Immunological Risks of Spaceflight Could Compromise Mars Missions
Imagine being trapped in space with an enemy that grows stronger as you grow weaker. That's what astronauts on a long trip to Mars will have to face, concludes a report published in the November 2009 issue of the Journal of Leukocyte Biology. The authors found that spaceflight weakens the immune system while strengthening harmful microbes, increasing risk of serious infection and potentially preventing long-term manned missions.
Researchers reviewed studies exploring the effects of spaceflight conditions on microbes and immune systems in humans and animals. Their review suggests that spaceflight affects the development, quantity, and function of important immune cells. The authors found that low-gravity environments led to the suppression of T lymphocytes, which are important for the destruction of infected cells and the activation of other immune cells. The precise molecular mechanisms of this suppression are currently being investigated. In addition, the authors found that long-term spaceflight led to changes in the expression of antibodies: molecules that circulate in the blood and label invaders, tagging them for destruction by immune cells. However, the high variability of the results of the studies reviewed suggests that more investigation is necessary to delineate the complete effects of spaceflight on the immune system.
"When people think of space travel, often the vast distances are what come to mind first," said Jean-Pol Frippiat, one of the report's co-authors from Nancy-University in France, "but even after we figure out a way to cover these distances in a reasonable amount of time, we still need to figure out how astronauts are going to overcome disease and sickness."
In addition, according to several studies described in the report, the growth, strength and antibiotic resistance of some common pathogens increases during spaceflight. A low-gravity environment can lead to increased production of E. coli toxins and can alter gene expression in Salmonella typhimurium, which, in turn, increases virulence. Furthermore, radiation, highly prevalent beyond Earth's orbit, increases the rate of DNA mutations and thus the rate at which microbes may develop resistance to antibiotics that would normally be sufficient to treat infections on Earth.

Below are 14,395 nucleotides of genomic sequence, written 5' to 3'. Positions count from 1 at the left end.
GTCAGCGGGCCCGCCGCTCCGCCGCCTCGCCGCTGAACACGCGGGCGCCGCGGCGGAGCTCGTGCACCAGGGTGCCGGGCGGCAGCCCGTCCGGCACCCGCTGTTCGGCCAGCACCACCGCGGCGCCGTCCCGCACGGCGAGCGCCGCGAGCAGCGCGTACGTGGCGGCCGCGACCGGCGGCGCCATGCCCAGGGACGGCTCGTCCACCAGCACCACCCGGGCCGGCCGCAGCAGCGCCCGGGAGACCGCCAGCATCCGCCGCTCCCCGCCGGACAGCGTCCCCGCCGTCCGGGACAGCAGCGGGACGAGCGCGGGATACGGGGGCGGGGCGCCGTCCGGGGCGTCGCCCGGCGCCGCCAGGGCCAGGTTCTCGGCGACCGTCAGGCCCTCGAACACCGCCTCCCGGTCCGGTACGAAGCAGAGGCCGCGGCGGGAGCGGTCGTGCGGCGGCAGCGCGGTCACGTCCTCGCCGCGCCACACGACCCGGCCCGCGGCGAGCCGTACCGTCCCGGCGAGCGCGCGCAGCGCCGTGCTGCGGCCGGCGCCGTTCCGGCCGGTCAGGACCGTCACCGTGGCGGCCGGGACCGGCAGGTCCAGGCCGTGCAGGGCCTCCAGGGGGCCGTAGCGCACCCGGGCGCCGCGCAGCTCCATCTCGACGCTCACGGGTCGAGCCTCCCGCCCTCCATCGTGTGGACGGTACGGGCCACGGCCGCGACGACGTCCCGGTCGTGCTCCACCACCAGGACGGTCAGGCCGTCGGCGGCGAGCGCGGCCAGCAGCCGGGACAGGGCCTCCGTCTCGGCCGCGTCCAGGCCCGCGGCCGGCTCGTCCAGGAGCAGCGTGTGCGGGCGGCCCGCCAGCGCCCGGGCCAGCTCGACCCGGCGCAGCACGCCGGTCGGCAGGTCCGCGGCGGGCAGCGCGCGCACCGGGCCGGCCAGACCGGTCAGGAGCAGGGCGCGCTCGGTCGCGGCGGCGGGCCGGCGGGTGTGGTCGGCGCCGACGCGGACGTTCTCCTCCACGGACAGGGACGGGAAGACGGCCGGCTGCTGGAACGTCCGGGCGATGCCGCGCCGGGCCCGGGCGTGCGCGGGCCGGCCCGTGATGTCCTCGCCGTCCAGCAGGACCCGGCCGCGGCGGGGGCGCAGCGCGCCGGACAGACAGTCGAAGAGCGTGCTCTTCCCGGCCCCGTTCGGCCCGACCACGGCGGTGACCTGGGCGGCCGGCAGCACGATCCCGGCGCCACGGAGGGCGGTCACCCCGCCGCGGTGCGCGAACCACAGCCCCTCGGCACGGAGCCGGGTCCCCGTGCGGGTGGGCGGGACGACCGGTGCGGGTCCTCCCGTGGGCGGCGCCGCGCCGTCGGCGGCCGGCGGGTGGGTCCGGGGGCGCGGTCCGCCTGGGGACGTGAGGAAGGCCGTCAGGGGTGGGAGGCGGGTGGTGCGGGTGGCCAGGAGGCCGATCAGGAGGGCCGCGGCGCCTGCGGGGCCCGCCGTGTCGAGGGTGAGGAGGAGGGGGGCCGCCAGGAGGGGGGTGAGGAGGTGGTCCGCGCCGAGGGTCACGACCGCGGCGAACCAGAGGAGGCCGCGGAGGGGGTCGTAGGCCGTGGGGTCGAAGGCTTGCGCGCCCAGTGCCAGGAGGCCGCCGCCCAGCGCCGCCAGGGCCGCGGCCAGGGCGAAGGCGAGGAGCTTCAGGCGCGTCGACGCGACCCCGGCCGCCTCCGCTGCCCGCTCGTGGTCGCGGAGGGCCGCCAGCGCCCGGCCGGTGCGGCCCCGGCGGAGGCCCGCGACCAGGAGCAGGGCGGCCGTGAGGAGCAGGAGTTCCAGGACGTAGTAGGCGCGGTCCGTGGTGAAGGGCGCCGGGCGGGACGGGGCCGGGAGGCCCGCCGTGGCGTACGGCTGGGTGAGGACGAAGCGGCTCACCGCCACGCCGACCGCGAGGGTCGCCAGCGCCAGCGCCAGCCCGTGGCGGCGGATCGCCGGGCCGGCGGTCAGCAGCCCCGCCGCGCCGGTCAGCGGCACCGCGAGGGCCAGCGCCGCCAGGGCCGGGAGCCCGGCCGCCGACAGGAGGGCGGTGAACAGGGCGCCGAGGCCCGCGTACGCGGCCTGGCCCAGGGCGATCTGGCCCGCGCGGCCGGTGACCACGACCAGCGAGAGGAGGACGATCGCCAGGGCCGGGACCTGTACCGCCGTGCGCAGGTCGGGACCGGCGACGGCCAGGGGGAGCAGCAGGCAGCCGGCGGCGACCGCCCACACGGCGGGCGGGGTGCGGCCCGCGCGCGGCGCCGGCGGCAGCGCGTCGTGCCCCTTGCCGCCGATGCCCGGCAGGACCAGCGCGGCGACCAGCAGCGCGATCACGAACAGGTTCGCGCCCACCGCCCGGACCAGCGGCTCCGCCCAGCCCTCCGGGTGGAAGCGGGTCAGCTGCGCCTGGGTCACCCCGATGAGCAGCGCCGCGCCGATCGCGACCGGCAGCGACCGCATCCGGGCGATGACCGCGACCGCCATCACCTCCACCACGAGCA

The authors presented several promising dietary additions that could prevent the weakening of astronauts' immune systems. In particular, antioxidants, found in many fruits and other foods, can protect against the effects of radiation. Nucleotide supplements and AHCC, a compound extracted from mushrooms, may protect and even enhance the immune system. And it has recently been shown that exercise increases antibody production. Though several solutions have been presented, the authors highlighted the need for further investigation before such long-term voyages as a mission to Mars can be undertaken.
The benefits of studying spaceflight-associated weakening of the immune system are not limited to space travel. Methods developed to protect against infection can also be used to treat Earth-bound patients with compromised immune systems. Such advances may also benefit the millions afflicted with diseases such as HIV/AIDS that attack or weaken the immune system.
Though a trip to Mars seems further out of reach for now, said Frippiat, his team's findings do not preclude the establishment of a lunar base in preparation for future long-term interplanetary missions. The Moon is close enough for a quick return to Earth should the immune systems of astronauts stationed there be overwhelmed.
Author: Sarah Stanley
Reviewed by: Natasha Hochlowski and Yangguang Ou
Published by: Yangguang Ou